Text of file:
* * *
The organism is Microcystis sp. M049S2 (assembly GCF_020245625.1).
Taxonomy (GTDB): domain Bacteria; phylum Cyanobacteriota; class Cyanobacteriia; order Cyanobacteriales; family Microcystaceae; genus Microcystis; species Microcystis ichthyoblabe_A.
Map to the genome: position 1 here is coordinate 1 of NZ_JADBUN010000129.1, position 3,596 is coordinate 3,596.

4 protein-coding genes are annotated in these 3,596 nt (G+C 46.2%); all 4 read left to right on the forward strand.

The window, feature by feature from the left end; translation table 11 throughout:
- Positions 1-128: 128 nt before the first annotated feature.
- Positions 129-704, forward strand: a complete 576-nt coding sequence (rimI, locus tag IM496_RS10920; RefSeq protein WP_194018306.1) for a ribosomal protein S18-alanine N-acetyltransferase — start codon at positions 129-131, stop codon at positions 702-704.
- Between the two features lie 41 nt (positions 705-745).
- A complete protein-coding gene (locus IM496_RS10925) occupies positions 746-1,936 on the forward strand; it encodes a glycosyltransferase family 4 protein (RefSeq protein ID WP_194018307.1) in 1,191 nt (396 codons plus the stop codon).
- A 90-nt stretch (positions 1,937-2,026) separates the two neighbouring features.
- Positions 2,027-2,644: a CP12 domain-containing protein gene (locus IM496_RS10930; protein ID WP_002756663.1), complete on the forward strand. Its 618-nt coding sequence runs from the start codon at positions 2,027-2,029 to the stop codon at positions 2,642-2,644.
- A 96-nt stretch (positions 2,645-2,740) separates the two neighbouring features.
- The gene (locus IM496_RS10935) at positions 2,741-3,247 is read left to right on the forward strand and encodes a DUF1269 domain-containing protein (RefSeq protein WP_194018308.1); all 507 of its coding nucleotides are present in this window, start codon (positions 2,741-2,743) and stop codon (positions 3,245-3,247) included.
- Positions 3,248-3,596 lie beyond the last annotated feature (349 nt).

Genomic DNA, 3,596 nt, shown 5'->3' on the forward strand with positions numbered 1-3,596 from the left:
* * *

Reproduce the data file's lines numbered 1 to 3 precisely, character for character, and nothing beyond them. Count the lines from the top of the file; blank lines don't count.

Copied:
The organism is Microcystis sp. M049S2 (assembly GCF_020245625.1).
Taxonomy (GTDB): domain Bacteria; phylum Cyanobacteriota; class Cyanobacteriia; order Cyanobacteriales; family Microcystaceae; genus Microcystis; species Microcystis ichthyoblabe_A.
Map to the genome: position 1 here is coordinate 1 of NZ_JADBUN010000129.1, position 3,596 is coordinate 3,596.